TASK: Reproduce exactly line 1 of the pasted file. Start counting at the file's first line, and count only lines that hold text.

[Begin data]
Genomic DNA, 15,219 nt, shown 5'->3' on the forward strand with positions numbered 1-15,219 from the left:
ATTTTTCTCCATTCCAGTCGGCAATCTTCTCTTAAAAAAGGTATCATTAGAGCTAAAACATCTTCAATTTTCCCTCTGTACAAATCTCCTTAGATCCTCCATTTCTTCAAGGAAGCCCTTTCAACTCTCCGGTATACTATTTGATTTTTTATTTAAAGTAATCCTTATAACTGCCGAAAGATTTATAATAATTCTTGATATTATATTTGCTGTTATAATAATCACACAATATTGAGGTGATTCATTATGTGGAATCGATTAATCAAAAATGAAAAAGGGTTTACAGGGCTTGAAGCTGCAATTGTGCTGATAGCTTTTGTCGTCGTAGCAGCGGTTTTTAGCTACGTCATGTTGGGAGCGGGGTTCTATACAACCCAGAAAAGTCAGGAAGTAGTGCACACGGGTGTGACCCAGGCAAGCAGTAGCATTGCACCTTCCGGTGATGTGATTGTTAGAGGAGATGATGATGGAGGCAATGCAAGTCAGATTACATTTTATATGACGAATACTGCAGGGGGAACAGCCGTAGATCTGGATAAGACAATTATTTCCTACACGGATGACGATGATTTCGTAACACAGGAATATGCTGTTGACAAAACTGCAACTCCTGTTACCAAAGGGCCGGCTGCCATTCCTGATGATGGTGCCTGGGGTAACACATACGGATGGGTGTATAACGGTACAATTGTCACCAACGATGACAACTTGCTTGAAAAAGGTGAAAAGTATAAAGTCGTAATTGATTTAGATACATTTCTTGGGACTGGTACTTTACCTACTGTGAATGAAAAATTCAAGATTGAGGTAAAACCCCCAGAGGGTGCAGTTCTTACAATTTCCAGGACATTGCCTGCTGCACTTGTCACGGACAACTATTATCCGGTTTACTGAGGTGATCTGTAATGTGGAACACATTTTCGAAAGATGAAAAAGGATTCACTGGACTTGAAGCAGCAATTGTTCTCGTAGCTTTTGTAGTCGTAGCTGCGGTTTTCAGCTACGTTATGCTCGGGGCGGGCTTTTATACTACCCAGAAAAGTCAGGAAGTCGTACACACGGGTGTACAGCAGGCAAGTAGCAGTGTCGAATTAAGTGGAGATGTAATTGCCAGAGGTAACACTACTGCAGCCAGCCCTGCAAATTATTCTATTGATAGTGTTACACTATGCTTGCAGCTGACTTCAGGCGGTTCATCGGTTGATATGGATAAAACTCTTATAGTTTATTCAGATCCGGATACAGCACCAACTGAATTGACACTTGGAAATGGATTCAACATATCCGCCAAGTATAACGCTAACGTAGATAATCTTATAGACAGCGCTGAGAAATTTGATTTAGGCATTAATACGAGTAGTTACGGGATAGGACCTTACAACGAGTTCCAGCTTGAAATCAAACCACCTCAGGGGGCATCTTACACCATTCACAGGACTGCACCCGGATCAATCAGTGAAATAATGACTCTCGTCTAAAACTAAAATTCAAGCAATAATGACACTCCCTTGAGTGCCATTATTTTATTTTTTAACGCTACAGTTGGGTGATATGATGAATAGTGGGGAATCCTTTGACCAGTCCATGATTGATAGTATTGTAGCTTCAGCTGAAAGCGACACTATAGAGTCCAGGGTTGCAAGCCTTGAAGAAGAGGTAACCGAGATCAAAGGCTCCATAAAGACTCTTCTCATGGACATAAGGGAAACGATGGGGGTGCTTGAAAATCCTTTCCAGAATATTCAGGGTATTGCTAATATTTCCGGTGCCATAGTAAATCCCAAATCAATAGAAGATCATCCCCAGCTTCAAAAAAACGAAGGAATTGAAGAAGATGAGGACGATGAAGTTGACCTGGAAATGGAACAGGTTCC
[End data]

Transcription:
Genomic DNA, 15,219 nt, shown 5'->3' on the forward strand with positions numbered 1-15,219 from the left: